Burnt to death in a Ford Kuga: what really happened?

08 December 2016 - 18:26 By Graeme Hosken
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The only way the family of 33-year-old Reshall Jimmy could identify his body after he died trapped inside his burning 2014 Ford Kuga SUV‚ was through a DNA sample from his brother.

So severely charred was his body‚ according to the post mortem report‚ his face was unrecognisable. According to the report only the skin on his soles of his feet was intact.

The heat from the fire did serious damage to his body causing Jimmy’s elbows to rupture.

Jimmy burnt to death while on holiday in the Wilderness‚ in the Western Cape‚ in December 2015‚ after an electrical fault behind the dashboard on the front passenger side of his vehicle set his car alight.

It’s been a year since his death‚ but still the family does not have closure as Ford has requested another inspection of the vehicle.

That inspection was done on Monday at a police vehicle impound in Oudtshoorn. It is the third inspection to have been conducted on the vehicle. The first was done in December 2015‚ the second in January.

Two forensic reports - one done by police and the other by an independent forensic inspector - point to an electrical fault as the fire's cause.

Despite the latest inspection‚ the family still does not know if they will ever get the closure they so desperately seek.

According to the Jimmy family’s lawyer‚ Rod Montano‚ Ford would not commit to handing over the latest forensic report.

The report is needed for the inquest into Jimmy’s death to proceed.

Ford has failed to answer questions from The Times about why it wanted to conduct another inspection a year after Jimmy’s death‚ saying only that it is assisting authorities with the investigation.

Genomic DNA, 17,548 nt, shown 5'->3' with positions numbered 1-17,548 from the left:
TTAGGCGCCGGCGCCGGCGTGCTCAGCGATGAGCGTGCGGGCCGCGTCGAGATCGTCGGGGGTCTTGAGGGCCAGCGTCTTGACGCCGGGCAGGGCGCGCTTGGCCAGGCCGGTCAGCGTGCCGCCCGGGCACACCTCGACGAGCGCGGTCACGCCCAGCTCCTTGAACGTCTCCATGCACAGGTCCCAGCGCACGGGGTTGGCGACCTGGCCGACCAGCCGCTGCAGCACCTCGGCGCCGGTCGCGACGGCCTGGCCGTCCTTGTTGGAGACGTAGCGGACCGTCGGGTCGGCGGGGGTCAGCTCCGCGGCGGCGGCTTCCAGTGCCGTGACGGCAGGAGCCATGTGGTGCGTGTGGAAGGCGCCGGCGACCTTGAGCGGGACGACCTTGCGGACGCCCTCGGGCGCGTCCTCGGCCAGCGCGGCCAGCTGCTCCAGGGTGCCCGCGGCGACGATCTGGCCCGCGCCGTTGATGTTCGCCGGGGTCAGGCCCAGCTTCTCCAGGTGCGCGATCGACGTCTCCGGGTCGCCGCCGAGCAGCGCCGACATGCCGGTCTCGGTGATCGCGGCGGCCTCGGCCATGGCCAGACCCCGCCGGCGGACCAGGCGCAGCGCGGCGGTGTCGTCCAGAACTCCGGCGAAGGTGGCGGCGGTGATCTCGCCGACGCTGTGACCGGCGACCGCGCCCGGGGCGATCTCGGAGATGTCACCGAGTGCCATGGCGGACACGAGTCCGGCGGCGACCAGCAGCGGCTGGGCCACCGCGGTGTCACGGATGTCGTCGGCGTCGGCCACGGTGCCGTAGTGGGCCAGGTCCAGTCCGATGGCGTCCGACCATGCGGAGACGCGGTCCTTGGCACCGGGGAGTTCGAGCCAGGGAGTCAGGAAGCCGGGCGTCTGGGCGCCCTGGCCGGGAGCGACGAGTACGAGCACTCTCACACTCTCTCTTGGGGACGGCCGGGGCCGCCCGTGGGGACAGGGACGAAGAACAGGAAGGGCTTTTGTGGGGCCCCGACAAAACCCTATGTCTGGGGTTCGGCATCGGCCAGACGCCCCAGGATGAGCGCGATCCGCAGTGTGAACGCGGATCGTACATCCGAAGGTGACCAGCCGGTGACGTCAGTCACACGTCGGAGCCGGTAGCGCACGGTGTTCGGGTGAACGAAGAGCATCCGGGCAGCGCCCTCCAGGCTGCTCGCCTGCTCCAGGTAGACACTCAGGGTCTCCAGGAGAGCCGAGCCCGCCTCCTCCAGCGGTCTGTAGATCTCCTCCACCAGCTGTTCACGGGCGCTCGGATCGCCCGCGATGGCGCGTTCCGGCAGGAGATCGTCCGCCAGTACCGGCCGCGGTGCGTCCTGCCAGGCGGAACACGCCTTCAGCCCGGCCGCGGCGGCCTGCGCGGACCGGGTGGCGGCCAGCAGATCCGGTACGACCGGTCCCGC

"When I enquired about Ford’s report findings and told Ford’s lawyer that the report‚ from my understanding‚ would be used to assist police in the inquest‚ I was informed that dependent on [their] investigation outcome‚ a decision would be taken as to whether they would supply it to the police or not.

“That is exceptionally unusual.”

The family wants closure.

"We just want to know what happened. We want those who are responsible for this to be held to account. We need this so that other future deaths and injuries are stopped‚" said Jimmy's brother‚ Kaveen.

The Times has led an expose on a potential critical safety issue around Ford's Kuga 2014 model.

So far this year 17 Kuga 2014 models have spontaneously ignited in South Africa‚ yet the Kuga has not been recalled.

Ford's South African executives are to appear before the National Consumer Commission on Monday to answer to allegations made by motorists whose cars ignited.

Ford‚ in earlier responses to The Times‚ said: "We take the safety of our customers very seriously. While we continually evaluate our processes for potential improvements‚ our decisions are driven by the data available. When the data indicate a safety recall is needed‚ we move quickly on behalf of our customers."

The company has not said what data they would need to recall a vehicle.

On the investigation into Jimmy's death Ford said it would be inappropriate to comment.

TMG Digital/The Times

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